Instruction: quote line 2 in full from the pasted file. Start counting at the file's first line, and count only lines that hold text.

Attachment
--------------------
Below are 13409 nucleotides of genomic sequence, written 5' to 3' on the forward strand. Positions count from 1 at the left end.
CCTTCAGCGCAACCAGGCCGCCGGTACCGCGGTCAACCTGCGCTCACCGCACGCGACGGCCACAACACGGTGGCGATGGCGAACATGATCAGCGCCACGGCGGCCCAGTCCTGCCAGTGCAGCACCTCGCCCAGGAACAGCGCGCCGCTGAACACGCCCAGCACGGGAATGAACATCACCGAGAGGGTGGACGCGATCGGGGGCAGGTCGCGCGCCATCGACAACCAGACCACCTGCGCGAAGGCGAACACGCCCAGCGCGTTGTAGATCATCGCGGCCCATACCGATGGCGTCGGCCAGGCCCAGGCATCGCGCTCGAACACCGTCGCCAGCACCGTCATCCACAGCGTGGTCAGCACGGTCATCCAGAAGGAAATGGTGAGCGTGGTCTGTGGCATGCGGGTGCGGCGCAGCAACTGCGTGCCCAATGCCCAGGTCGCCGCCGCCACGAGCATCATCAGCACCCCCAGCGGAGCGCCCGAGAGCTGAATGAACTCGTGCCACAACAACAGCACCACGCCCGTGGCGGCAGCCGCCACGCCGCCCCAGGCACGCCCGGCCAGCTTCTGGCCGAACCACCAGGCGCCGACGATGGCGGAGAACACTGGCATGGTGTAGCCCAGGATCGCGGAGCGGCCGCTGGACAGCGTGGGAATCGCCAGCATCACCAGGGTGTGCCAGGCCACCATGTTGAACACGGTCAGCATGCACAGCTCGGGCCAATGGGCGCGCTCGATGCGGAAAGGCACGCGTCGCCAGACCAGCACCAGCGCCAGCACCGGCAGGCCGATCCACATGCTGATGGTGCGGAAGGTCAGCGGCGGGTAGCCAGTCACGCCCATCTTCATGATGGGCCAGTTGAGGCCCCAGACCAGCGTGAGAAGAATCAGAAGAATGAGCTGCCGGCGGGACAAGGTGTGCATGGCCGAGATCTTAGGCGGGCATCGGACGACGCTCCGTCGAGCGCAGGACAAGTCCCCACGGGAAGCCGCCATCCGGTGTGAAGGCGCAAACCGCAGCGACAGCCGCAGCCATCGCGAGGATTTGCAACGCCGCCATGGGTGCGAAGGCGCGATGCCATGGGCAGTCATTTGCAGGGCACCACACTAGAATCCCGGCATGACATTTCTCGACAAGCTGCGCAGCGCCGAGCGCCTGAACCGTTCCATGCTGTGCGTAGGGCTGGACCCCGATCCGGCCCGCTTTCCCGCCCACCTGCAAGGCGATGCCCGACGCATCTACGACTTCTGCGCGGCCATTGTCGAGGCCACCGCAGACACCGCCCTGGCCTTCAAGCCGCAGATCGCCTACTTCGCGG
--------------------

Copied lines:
CCTTCAGCGCAACCAGGCCGCCGGTACCGCGGTCAACCTGCGCTCACCGCACGCGACGGCCACAACACGGTGGCGATGGCGAACATGATCAGCGCCACGGCGGCCCAGTCCTGCCAGTGCAGCACCTCGCCCAGGAACAGCGCGCCGCTGAACACGCCCAGCACGGGAATGAACATCACCGAGAGGGTGGACGCGATCGGGGGCAGGTCGCGCGCCATCGACAACCAGACCACCTGCGCGAAGGCGAACACGCCCAGCGCGTTGTAGATCATCGCGGCCCATACCGATGGCGTCGGCCAGGCCCAGGCATCGCGCTCGAACACCGTCGCCAGCACCGTCATCCACAGCGTGGTCAGCACGGTCATCCAGAAGGAAATGGTGAGCGTGGTCTGTGGCATGCGGGTGCGGCGCAGCAACTGCGTGCCCAATGCCCAGGTCGCCGCCGCCACGAGCATCATCAGCACCCCCAGCGGAGCGCCCGAGAGCTGAATGAACTCGTGCCACAACAACAGCACCACGCCCGTGGCGGCAGCCGCCACGCCGCCCCAGGCACGCCCGGCCAGCTTCTGGCCGAACCACCAGGCGCCGACGATGGCGGAGAACACTGGCATGGTGTAGCCCAGGATCGCGGAGCGGCCGCTGGACAGCGTGGGAATCGCCAGCATCACCAGGGTGTGCCAGGCCACCATGTTGAACACGGTCAGCATGCACAGCTCGGGCCAATGGGCGCGCTCGATGCGGAAAGGCACGCGTCGCCAGACCAGCACCAGCGCCAGCACCGGCAGGCCGATCCACATGCTGATGGTGCGGAAGGTCAGCGGCGGGTAGCCAGTCACGCCCATCTTCATGATGGGCCAGTTGAGGCCCCAGACCAGCGTGAGAAGAATCAGAAGAATGAGCTGCCGGCGGGACAAGGTGTGCATGGCCGAGATCTTAGGCGGGCATCGGACGACGCTCCGTCGAGCGCAGGACAAGTCCCCACGGGAAGCCGCCATCCGGTGTGAAGGCGCAAACCGCAGCGACAGCCGCAGCCATCGCGAGGATTTGCAACGCCGCCATGGGTGCGAAGGCGCGATGCCATGGGCAGTCATTTGCAGGGCACCACACTAGAATCCCGGCATGACATTTCTCGACAAGCTGCGCAGCGCCGAGCGCCTGAACCGTTCCATGCTGTGCGTAGGGCTGGACCCCGATCCGGCCCGCTTTCCCGCCCACCTGCAAGGCGATGCCCGACGCATCTACGACTTCTGCGCGGCCATTGTCGAGGCCACCGCAGACACCGCCCTGGCCTTCAAGCCGCAGATCGCCTACTTCGCGG